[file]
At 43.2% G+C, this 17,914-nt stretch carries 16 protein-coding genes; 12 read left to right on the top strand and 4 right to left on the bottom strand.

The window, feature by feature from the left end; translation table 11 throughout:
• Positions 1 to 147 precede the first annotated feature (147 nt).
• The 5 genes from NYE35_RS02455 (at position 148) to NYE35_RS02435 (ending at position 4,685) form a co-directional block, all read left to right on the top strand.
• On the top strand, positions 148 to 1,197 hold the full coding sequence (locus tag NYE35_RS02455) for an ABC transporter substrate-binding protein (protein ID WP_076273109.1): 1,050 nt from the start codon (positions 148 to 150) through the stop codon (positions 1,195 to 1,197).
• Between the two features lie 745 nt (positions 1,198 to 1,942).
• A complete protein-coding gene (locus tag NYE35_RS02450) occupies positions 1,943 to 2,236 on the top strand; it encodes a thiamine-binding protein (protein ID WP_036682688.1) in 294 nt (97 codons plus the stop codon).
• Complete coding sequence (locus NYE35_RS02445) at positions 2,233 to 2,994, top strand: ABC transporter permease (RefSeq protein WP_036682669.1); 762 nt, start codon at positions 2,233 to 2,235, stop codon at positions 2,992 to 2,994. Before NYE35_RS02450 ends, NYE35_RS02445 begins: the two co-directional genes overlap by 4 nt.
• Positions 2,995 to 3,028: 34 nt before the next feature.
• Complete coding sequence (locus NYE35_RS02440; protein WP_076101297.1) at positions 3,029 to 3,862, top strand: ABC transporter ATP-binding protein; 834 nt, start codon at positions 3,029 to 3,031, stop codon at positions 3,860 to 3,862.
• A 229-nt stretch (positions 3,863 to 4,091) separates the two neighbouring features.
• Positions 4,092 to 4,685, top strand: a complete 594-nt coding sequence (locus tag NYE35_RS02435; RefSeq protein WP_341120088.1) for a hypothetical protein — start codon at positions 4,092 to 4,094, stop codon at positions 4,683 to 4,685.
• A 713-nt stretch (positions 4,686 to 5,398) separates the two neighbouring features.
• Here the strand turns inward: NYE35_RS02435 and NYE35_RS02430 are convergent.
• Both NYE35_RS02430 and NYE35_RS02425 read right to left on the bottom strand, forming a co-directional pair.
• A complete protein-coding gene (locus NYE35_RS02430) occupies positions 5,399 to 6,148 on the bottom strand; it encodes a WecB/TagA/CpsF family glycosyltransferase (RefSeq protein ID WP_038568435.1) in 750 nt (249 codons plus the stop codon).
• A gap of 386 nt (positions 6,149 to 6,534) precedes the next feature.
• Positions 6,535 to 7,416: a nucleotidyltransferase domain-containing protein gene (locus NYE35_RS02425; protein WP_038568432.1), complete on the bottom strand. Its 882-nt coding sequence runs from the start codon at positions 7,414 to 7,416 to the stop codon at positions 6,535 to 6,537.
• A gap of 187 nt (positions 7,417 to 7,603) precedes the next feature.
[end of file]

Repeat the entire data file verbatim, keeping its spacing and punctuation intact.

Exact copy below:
At 43.2% G+C, this 17,914-nt stretch carries 16 protein-coding genes; 12 read left to right on the top strand and 4 right to left on the bottom strand.

The window, feature by feature from the left end; translation table 11 throughout:
• Positions 1 to 147 precede the first annotated feature (147 nt).
• The 5 genes from NYE35_RS02455 (at position 148) to NYE35_RS02435 (ending at position 4,685) form a co-directional block, all read left to right on the top strand.
• On the top strand, positions 148 to 1,197 hold the full coding sequence (locus tag NYE35_RS02455) for an ABC transporter substrate-binding protein (protein ID WP_076273109.1): 1,050 nt from the start codon (positions 148 to 150) through the stop codon (positions 1,195 to 1,197).
• Between the two features lie 745 nt (positions 1,198 to 1,942).
• A complete protein-coding gene (locus tag NYE35_RS02450) occupies positions 1,943 to 2,236 on the top strand; it encodes a thiamine-binding protein (protein ID WP_036682688.1) in 294 nt (97 codons plus the stop codon).
• Complete coding sequence (locus NYE35_RS02445) at positions 2,233 to 2,994, top strand: ABC transporter permease (RefSeq protein WP_036682669.1); 762 nt, start codon at positions 2,233 to 2,235, stop codon at positions 2,992 to 2,994. Before NYE35_RS02450 ends, NYE35_RS02445 begins: the two co-directional genes overlap by 4 nt.
• Positions 2,995 to 3,028: 34 nt before the next feature.
• Complete coding sequence (locus NYE35_RS02440; protein WP_076101297.1) at positions 3,029 to 3,862, top strand: ABC transporter ATP-binding protein; 834 nt, start codon at positions 3,029 to 3,031, stop codon at positions 3,860 to 3,862.
• A 229-nt stretch (positions 3,863 to 4,091) separates the two neighbouring features.
• Positions 4,092 to 4,685, top strand: a complete 594-nt coding sequence (locus tag NYE35_RS02435; RefSeq protein WP_341120088.1) for a hypothetical protein — start codon at positions 4,092 to 4,094, stop codon at positions 4,683 to 4,685.
• A 713-nt stretch (positions 4,686 to 5,398) separates the two neighbouring features.
• Here the strand turns inward: NYE35_RS02435 and NYE35_RS02430 are convergent.
• Both NYE35_RS02430 and NYE35_RS02425 read right to left on the bottom strand, forming a co-directional pair.
• A complete protein-coding gene (locus NYE35_RS02430) occupies positions 5,399 to 6,148 on the bottom strand; it encodes a WecB/TagA/CpsF family glycosyltransferase (RefSeq protein ID WP_038568435.1) in 750 nt (249 codons plus the stop codon).
• A gap of 386 nt (positions 6,149 to 6,534) precedes the next feature.
• Positions 6,535 to 7,416: a nucleotidyltransferase domain-containing protein gene (locus NYE35_RS02425; protein WP_038568432.1), complete on the bottom strand. Its 882-nt coding sequence runs from the start codon at positions 7,414 to 7,416 to the stop codon at positions 6,535 to 6,537.
• A gap of 187 nt (positions 7,417 to 7,603) precedes the next feature.